The fiscal deficit is the difference between total disbursements from the consolidated fund of India during a financial year (excluding debt repayments) and total inflows into the fund (excluding debt receipts). It is the amount spent by the government more than its income, expressed as a percentage of GDP.
The term "Fiscal Consolidation" refers to the methods used to reduce the fiscal deficit. To close a deficit, a government usually borrows. It will then have to set aside a portion of its profits to pay off the debt. As the debt grows, the interest burden will grow as well.
Moreover, 8.09 lakh crore (approximately 20%) of the total government expenditure of over 34.83 lakh crore was spent on interest payments in the FY22 Budget. Debt is a difficult burden to postpone, and the government, at the end of the day, is struggling to find more resources for both capital and revenue expenditures. Uncontrolled budget deficits will stifle economic growth in the long run.
The legality of Fiscal Consolidation in India
Manmohan Singh, the then-Finance Minister, sowed the seeds of Fiscal Consolidation in 1994. In his FY95 budget speech, he emphasised the importance of fiscal discipline and announced a policy to stop monetising the deficit.
The government had been funding its deficit by printing money and issuing ad hoc treasury bills with unfettered access to the Reserve Bank. The Reserve Bank's ability to direct effective monetary policy was harmed. Singh declared that ad hoc treasury bills would be phased out and that the government would henceforth cover its deficit using market borrowings.
As open market borrowings built up to pay the deficit, Yashwant Sinha called for a strong institutional structure to maintain fiscal discipline in his FY01 budget speech. The enactment of the 'Fiscal Responsibility and Budget Management (FRBM) Act, 2003' resulted in the fiscal deficit being limited to 3% of GDP.
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India's Performance post-Fiscal Responsibility and Budget Management
When the Fiscal Responsibility and Budget Management Act (FRBM) was passed, the goal was to keep the fiscal deficit under 3% of GDP by FY08. That, however, never happened. The budget deficit decreased from 5.9% in 2012 to 3.4 per cent in the fiscal year 2019.
It increased to 3.8 per cent in FY20. It was suggested at 3.5 per cent the following year, but the pandemic struck and jumped to 9.5 per cent. It is now predicted to be 6.8% for the current fiscal year, with the government aiming for 4.5 per cent by FY26.
A 3% fiscal deficit currently appears to be a far-fetched possibility. The government amended the FRBM Act regularly to comply with the law.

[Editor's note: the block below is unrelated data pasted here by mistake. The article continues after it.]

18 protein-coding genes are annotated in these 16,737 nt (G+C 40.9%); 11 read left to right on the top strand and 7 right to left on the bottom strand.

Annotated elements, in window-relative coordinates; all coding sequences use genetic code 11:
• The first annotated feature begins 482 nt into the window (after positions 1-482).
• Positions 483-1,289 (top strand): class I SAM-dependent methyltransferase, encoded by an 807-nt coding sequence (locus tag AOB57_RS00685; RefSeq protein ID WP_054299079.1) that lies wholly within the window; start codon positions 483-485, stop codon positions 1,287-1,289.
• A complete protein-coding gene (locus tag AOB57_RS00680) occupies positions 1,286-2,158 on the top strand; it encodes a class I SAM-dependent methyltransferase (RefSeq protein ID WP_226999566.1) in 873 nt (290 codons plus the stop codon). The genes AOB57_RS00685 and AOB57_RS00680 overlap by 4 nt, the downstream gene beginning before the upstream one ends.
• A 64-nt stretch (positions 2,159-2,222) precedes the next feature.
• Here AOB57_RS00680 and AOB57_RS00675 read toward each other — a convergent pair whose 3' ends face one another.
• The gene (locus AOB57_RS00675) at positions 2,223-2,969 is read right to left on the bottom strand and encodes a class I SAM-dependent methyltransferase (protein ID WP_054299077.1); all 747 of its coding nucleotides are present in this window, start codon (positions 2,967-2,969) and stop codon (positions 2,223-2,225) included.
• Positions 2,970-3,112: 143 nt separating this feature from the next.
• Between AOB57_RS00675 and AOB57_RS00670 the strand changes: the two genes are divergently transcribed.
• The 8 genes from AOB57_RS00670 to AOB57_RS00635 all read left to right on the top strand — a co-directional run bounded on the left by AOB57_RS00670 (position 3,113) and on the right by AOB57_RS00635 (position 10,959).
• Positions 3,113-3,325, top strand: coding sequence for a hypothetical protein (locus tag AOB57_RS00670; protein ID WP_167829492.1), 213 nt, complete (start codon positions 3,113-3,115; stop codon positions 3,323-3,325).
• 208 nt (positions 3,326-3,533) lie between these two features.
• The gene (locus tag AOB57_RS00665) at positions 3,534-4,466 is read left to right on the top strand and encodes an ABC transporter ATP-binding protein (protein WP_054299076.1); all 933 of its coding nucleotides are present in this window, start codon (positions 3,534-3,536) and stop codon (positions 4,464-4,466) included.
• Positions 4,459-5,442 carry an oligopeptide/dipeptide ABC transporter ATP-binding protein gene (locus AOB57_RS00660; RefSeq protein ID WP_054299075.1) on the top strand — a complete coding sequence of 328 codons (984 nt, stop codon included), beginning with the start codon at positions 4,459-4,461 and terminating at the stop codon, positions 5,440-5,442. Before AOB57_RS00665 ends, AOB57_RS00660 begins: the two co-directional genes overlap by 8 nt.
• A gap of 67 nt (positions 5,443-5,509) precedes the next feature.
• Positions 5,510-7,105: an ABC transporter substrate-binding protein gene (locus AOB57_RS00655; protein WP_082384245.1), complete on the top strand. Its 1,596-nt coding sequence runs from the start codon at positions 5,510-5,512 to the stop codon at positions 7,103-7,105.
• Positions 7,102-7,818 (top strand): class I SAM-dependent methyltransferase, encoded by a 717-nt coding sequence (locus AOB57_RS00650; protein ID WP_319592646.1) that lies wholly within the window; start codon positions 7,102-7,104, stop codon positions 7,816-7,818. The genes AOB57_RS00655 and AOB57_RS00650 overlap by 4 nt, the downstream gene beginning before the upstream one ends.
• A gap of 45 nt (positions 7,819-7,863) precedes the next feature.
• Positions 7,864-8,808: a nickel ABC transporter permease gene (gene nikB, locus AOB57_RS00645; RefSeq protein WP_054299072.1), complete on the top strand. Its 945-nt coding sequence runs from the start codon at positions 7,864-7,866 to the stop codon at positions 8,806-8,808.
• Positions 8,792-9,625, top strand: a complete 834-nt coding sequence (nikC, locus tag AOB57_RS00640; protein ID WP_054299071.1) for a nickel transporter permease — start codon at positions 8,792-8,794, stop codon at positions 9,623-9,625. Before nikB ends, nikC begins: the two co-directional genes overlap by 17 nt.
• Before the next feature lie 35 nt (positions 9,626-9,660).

Trade-off Between Fiscal Consolidation and Growth
It's a point of contention. Many economists believe that reducing the fiscal deficit is necessary for faster economic growth. They argue that a huge budget deficit will raise borrowings, limiting the government's capacity to spend productively. Increased government borrowing will also squeeze out the private sector in the debt market, resulting in higher interest rates, which will stifle growth.
Other economists claim that Fiscal Consolidation is an expenditure switching process rather than a fiscal compression mechanism. They claim that the initial FRBM Act of 2003 pushed for a change in spending from revenue to capital, laying the groundwork for faster growth. They claim that the FRBM Amendment Act of 2018 dilutes the original Act to the point that it becomes contractionary.
A reduction in the underlying fiscal deficit is referred to as Fiscal Consolidation. It refers to government initiatives (at both the national and sub-national levels) to reduce deficits and debt accumulation. Its goal is not to eliminate fiscal debt. The Fiscal Consolidation and the FRBM Act of 2003 are briefly explained in this article.
FAQs on Fiscal Consolidation
Q.1. Why is Fiscal Consolidation important?
Announcing Fiscal Consolidation plans and steps requires many countries to repair public finances and maintain market confidence. Its goal is to lower government deficits and debt levels.
Q.2. What Fiscal Consolidation measures has the federal government taken?
The government has made steps for Fiscal Consolidation, such as decreasing the budget deficit to less than 3.5 per cent of GDP and maintaining a debt-to-GDP ratio of roughly 60%.
Q.3. What are the three tools of fiscal policy that aid in Fiscal Consolidation?
The three tools of the fiscal policy that aid in Fiscal Consolidation are:
- Government Spending
- Transfer Payments
Q.4. What measures were taken concerning tax under Fiscal Consolidation?
Some of the measures taken under Fiscal Consolidation concerning taxes were improved tax administration efficiency by minimising tax evasion, boosting tax compliance, and reducing tax avoidance.